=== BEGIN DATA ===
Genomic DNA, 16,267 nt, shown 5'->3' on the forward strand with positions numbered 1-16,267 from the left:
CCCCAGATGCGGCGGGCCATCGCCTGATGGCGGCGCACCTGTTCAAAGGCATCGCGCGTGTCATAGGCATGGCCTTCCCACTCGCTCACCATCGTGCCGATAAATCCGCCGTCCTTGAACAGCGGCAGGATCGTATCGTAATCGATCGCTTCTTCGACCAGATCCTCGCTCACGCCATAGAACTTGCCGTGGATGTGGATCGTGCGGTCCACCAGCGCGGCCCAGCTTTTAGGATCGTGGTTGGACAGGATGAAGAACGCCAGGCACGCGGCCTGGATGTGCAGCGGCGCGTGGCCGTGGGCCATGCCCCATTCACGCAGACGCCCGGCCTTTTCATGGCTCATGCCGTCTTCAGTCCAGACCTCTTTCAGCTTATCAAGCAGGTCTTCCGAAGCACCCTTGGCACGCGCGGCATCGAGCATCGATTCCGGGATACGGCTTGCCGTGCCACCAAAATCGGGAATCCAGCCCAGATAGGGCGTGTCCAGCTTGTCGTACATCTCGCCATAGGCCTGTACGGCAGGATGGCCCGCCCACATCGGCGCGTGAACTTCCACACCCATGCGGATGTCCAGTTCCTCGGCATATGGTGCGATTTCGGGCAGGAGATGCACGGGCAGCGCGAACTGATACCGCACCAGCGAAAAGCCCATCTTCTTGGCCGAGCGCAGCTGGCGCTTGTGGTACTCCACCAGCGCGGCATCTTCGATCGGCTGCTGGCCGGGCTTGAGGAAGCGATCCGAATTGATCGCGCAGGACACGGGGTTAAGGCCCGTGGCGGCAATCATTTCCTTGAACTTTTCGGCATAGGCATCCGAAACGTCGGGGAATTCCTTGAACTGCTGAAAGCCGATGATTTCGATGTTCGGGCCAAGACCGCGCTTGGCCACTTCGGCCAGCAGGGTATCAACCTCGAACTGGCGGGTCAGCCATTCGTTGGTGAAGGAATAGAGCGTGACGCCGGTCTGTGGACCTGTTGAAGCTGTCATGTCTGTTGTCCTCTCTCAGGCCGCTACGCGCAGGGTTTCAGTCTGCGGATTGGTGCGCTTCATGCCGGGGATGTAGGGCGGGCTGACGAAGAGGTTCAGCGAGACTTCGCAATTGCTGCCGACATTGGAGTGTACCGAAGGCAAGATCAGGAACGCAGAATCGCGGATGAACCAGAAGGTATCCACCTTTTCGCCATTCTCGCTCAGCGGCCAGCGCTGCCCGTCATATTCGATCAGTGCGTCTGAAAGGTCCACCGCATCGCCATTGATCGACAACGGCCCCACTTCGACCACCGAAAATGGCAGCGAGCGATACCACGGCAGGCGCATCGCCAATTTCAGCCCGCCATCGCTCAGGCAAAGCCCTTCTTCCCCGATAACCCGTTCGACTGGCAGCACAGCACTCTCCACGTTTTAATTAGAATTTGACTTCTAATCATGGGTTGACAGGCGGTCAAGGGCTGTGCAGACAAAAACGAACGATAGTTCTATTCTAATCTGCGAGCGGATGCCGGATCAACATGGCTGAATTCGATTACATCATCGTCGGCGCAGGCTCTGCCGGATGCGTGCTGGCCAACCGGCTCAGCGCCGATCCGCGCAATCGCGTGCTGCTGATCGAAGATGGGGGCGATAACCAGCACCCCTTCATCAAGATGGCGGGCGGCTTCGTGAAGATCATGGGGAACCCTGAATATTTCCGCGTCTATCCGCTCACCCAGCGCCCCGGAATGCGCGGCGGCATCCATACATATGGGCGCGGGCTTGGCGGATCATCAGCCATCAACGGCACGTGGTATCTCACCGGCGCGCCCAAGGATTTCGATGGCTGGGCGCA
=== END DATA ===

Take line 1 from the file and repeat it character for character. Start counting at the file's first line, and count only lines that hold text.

Genomic DNA, 16,267 nt, shown 5'->3' on the forward strand with positions numbered 1-16,267 from the left: